Today, however, clinicians are looking more closely at the compatibility of medicines such as lithium and breastfeeding. Recent guidelines from beyondblue in Australia state that “If the woman chooses to breastfeed, lithium should be used with particular caution. The decision should be made in consultation with a specialist physician and, where possible, there should be ongoing specialist monitoring for potential adverse effects on the breastfed infant." [5] p. 56]. Case series have shown that infants’ lithium concentrations are not as high as previously thought, and if infants’ plasma concentrations are monitored, continued breastfeeding is possible in selected women [6, 7]. Debra Bogen and colleagues have reported three cases of women who successfully breastfed while maintaining lithium treatment [8]. If a woman wishes to breastfeed during lithium therapy, the neonate must be closely observed for dehydration, tremor, involuntary movements, cyanosis, muscle tone and other adverse effects, and monitored by blood tests for lithium concentrations [6, 7]. Supplementary formula feeds should be available in case toxicity is suspected.

        The ‘good mother’ discourse asserts that good mothers will breastfeed and avoid any possible contaminants entering their bodies or their breast milk [9]. Health professionals need to challenge this assertion. Good mothers need to look after their own health first, and not compromise their treatment options. Evidence shows that women with mental illnesses are not able to function optimally [5], yet are cautious about taking medicines while breastfeeding because of fear about the effects on their infant or on their ability to breastfeed [10, 11].

        The majority of breastfeeding women do take medication [12, 13], as women face both acute illnesses and ongoing medical conditions in the postpartum period. However, the impact on breastfeeding rates, breastfeeding success and infants’ outcomes is largely unknown [1418].

        To advise women about the compatibility of medicines and breastfeeding, health professionals need access to accurate information [19]. Information from pharmaceutical companies is usually unnecessarily cautious and should not be relied on. Although more research is urgently needed, clinicians can access information electronically through LactMed [20] and the Perinatal Psychotropic Medicine Information Service [21], as well from information services and books [2224]. Larger studies and long-term follow-up data on child health and school performance, which we are currently lacking, are needed to improve advice for parents [17, 2528]. Another factor limiting clinicians' decision-making about medicines in lactation is that it is almost impossible to access measurement of drug levels in maternal milk or infant blood. Real time access to measurement of drug levels in clinical laboratories would facilitate evidence-based decisions.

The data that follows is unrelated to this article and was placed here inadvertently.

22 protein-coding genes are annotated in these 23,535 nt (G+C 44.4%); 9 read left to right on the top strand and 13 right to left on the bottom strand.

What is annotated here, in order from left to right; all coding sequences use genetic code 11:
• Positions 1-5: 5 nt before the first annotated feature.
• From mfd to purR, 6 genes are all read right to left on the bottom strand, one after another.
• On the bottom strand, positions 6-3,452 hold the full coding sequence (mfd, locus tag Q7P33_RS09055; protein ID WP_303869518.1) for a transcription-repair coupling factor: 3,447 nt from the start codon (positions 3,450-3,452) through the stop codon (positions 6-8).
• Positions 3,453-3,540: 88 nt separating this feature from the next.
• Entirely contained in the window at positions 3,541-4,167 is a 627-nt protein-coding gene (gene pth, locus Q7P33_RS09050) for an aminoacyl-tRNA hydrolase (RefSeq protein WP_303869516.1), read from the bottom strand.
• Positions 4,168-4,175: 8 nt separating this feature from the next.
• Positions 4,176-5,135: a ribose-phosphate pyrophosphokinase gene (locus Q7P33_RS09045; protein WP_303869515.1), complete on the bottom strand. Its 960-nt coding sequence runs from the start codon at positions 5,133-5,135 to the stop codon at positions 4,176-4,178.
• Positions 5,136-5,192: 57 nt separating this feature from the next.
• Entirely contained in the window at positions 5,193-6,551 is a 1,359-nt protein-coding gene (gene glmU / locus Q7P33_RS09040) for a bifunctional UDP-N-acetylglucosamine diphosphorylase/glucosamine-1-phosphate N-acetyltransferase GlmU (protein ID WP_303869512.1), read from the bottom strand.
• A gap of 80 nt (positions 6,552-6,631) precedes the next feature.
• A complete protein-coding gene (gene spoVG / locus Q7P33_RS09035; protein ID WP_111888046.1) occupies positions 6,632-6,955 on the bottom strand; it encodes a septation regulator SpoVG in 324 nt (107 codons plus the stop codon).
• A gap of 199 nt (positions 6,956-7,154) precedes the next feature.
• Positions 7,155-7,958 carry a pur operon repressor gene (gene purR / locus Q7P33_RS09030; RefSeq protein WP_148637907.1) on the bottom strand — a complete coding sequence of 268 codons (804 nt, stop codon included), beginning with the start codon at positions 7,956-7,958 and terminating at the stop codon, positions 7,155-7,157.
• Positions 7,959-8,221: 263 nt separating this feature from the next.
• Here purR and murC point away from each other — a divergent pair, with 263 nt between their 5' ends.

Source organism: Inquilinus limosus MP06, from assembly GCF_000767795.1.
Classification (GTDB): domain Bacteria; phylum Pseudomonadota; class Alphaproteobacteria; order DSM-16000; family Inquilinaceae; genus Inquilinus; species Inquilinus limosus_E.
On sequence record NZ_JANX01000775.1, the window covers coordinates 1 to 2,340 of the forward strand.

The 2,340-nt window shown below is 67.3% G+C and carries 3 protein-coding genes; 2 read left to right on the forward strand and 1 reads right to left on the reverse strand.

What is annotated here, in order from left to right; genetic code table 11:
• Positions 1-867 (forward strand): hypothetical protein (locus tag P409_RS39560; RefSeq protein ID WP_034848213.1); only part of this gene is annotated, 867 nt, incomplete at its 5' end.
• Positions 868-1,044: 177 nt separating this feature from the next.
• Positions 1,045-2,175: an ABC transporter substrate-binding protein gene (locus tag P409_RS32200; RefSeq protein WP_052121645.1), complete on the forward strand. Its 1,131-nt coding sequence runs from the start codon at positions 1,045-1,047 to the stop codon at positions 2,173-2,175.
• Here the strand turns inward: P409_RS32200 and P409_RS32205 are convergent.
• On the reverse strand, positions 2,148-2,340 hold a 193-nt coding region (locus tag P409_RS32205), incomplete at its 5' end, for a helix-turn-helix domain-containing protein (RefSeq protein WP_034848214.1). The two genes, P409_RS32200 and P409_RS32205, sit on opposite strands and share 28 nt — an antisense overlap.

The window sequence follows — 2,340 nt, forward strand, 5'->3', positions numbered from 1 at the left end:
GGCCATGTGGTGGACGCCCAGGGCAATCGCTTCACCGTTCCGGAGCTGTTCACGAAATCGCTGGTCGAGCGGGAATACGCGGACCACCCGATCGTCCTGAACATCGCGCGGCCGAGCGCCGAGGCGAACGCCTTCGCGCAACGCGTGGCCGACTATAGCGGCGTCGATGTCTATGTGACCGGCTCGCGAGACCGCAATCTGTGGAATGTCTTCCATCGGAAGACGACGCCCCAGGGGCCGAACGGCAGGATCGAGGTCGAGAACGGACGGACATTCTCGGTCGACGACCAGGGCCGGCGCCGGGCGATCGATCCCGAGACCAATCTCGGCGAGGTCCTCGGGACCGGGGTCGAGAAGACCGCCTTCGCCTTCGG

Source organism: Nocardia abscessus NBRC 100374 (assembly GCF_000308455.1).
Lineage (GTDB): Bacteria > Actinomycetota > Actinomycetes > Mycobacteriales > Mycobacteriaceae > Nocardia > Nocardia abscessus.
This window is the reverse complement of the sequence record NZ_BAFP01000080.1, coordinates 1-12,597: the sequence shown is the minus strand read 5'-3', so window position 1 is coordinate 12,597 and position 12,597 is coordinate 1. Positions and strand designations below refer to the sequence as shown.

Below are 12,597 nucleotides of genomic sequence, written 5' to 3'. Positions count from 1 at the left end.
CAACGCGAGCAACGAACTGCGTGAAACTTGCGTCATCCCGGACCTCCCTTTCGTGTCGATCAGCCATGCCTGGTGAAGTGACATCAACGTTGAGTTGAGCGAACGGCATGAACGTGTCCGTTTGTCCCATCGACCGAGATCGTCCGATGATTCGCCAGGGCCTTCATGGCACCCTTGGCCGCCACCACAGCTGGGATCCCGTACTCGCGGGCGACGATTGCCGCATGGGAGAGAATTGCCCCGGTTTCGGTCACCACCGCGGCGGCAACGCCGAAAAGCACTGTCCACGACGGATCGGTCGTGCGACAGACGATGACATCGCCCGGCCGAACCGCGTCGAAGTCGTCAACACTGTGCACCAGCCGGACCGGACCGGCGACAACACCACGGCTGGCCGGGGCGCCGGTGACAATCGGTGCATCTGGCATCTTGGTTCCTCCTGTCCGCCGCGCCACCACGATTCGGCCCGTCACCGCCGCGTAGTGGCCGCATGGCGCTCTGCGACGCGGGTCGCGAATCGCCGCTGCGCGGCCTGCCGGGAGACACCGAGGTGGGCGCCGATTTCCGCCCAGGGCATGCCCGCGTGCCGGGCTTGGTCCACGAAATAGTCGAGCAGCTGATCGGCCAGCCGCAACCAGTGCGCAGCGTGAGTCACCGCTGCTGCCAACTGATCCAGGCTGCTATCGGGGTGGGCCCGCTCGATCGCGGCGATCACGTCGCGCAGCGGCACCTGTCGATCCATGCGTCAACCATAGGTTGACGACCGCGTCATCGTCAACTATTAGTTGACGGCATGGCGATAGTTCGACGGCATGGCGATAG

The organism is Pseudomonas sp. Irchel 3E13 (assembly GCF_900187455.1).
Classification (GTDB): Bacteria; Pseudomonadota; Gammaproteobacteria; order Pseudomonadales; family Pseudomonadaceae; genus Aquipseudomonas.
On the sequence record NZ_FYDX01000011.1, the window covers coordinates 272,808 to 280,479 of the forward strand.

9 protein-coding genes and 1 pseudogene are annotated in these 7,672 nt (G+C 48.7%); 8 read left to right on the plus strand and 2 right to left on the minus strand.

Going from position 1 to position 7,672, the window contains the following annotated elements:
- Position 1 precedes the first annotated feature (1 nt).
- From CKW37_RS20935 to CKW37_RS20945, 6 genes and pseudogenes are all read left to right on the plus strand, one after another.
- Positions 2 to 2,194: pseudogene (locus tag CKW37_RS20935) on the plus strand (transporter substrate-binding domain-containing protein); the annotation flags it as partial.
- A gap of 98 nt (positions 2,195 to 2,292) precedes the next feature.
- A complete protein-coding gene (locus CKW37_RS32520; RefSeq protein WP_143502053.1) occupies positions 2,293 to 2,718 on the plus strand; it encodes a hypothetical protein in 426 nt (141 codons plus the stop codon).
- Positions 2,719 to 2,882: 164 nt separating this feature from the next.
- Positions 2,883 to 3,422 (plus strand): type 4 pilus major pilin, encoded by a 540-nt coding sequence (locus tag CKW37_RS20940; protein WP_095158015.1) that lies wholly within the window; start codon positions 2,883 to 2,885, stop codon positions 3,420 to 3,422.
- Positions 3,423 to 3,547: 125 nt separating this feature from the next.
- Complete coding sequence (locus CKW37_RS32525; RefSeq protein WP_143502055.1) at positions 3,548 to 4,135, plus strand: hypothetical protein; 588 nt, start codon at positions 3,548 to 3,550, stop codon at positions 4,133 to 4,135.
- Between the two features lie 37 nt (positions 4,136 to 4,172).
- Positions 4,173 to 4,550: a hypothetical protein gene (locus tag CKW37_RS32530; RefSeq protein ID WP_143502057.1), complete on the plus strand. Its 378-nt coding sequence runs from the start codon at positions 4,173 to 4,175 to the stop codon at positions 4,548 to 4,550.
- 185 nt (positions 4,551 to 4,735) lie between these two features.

Women and their families need to be aware that depression and anxiety are common in the postpartum period. Women may not realise that feelings of exhaustion, sadness, anxiety, loss of appetite and difficulty sleeping may be symptoms of depression and related conditions [5]. Health professionals should discuss these issues with new mothers and offer information, support and treatment options.

        Most medicines are safe for breastfeeding women as the breastfed infant would receive less than 3% of a therapeutic dose per kilogram of body weight [25] p. 617], and many medicines are prescribed for neonates themselves. When the decision is not straightforward, clinicians need to consult experienced pharmacists before concluding that breastfeeding and medicine use is too risky. Most decisions won’t be as difficult as prescribing lithium in the peripartum period, but Dr Daksha Emson’s tragic case should teach us that failing to prescribe medicine for a breastfeeding woman could be fatal for both mother and child.



        LHA has an Australian National Health and Medical Research Council Career Development Fellowship.

        Authors’ Affiliations

        Mother & Child Health Research, La Trobe University
        School of Nursing and Midwifery, La Trobe University
        Department of Nursing, College of Human and Health Sciences, Swansea University